Legal Considerations
in Responsible Investment

SEC Proposes Long-Awaited Climate Change Disclosure Rules

Following creation of a task force focusing on ESG-related disclosures more than a year ago, the SEC has issued proposed rules that will require reporting companies to disclose specific data concerning their greenhouse gas (GHG) emissions. The public will have until May 20, 2022 to submit comments concerning the proposed rules. Additional proposed rules concerning a broader array of ESG-related topics are expected later this year.

On March 21, 2022, in response to demand for consistent and comparable climate-related information that may affect companies’ financial performance, the SEC proposed amendments to its rules under the Securities Acts of 1933 and 1934 in a notice titled, “The Enhancement and Standardization of Climate-Related Disclosures for Investors” (File No. S7-10-22). The amendments, if adopted, will require registered companies to disclose certain climate-related information in their registration statements and periodic reports.

Most notably, registrants will be required to measure and disclose GHG emissions in accordance with GHG protocol methodology, which is the most widely accepted international standard for measuring GHG emissions. The proposed rules entail separate disclosure of Scope 1 GHG emissions (i.e., direct emissions) and Scope 2 GHG emissions (i.e., indirect emissions). Scope 3 GHG emissions (i.e., GHG from upstream and downstream activities) must be disclosed if they are material.  Further, reporting companies will be required to provide information about their goals to reduce GHG emissions, if any, including any targets, defined time horizons by which the targets are intended to be met, specific information about how the targets are expected to be met, and relevant data indicating any progress towards reaching such targets, with annual updates.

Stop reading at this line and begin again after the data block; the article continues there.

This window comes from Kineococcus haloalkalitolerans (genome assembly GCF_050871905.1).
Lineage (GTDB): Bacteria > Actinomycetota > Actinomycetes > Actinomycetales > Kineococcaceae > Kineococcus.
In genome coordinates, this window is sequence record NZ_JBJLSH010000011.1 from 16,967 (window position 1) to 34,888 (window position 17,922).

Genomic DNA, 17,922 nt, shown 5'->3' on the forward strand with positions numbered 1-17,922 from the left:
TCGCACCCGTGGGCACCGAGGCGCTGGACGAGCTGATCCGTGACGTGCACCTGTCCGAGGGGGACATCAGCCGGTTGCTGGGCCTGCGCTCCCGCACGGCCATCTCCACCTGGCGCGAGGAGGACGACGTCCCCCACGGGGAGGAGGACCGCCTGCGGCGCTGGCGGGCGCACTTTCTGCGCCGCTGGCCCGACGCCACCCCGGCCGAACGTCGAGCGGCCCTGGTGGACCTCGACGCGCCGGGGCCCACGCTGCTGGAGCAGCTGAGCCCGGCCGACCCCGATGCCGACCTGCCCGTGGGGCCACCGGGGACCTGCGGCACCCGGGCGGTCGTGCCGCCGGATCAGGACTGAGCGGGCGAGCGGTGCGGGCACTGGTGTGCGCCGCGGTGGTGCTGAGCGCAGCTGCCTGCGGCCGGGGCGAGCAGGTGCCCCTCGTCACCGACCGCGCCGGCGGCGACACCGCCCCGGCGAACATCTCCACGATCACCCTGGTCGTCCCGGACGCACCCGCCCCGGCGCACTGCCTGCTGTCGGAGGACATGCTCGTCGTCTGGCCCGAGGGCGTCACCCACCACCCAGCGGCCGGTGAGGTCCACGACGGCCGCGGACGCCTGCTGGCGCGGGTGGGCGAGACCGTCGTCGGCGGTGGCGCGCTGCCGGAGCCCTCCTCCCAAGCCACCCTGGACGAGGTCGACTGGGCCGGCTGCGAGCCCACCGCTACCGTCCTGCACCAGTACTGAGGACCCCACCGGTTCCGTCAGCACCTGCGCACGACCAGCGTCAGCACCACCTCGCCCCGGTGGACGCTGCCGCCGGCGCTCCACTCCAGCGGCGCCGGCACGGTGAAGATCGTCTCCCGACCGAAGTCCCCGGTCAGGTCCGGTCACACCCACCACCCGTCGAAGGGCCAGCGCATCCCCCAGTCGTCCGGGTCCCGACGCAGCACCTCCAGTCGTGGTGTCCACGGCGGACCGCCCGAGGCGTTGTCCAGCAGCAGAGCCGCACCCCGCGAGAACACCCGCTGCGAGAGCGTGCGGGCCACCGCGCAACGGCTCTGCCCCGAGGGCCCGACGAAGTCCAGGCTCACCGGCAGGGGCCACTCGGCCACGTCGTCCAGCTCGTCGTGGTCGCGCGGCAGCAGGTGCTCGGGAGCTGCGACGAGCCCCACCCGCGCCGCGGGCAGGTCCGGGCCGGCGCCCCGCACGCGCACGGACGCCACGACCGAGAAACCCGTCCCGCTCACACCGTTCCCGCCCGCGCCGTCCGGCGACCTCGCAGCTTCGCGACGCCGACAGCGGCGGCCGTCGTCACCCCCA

In addition, under proposed changes to Regulations S-K, registered companies will be required to disclose information about their controls and processes for handing climate-related risks, including (1) the registrant’s governance of climate-related risks and relevant risk management processes; (2) how any climate-related risks identified by the registrant have had or are likely to have a material impact on its business and consolidated financial statements, which may manifest over the short-, medium-, or long-term; (3) how any identified climate-related risks have affected or are likely to affect the registrant’s strategy, business model, and outlook; and (4) the impact of climate-related events (severe weather events and other natural conditions) and transition activities on the line items of a registrant’s consolidated financial statements, as well as on the financial estimates and assumptions used in the financial statements.

Issuers and investors alike have been long anticipating the dissemination of these proposed rules. On March 15, 2021, the SEC announced that it had convened a task force to study and analyze proposed new rules to address climate change-related risks, and called for public comment.  Approximately 600 unique comments, and over 3,500 form comments, were submitted from all facets of the investing community, including large and small public companies, large institutional investors, climate-change and other ESG-related advocacy groups, and individuals.

The public debate period crystallized certain questions concerning the scope and operation of the proposed new regulations, some of which the SEC has now addressed. First, the SEC has rejected a notion of “double materiality,” which would apply a different (lower) standard of materiality to climate change related disclosures, and which some European and other foreign jurisdictions have adopted. Rather, it affirmed that, to the extent a new proposed rule calls for disclosure of “material” information, the traditional notions of materiality under US jurisprudence would apply.  Second, the SEC rejected calls for a broad safe harbor from liability for the new disclosures, but did affirm that the forward-looking safe harbor applies to statements that qualify as forward-looking under the PSLRA.

This round of proposed new regulations addresses only climate change related disclosures. The SEC is expected to issue additional regulations that will speak to other ESG-related topics such as wages, equity diversity and inclusion, and other worker-related issues.

The SEC has opened up the floor for additional public opinion about the specific rules it proposed, allowing up until the later of May 20, 2022, or 30 days after publication in the Federal Register for comment.  Information about submitting a comment may be found here.

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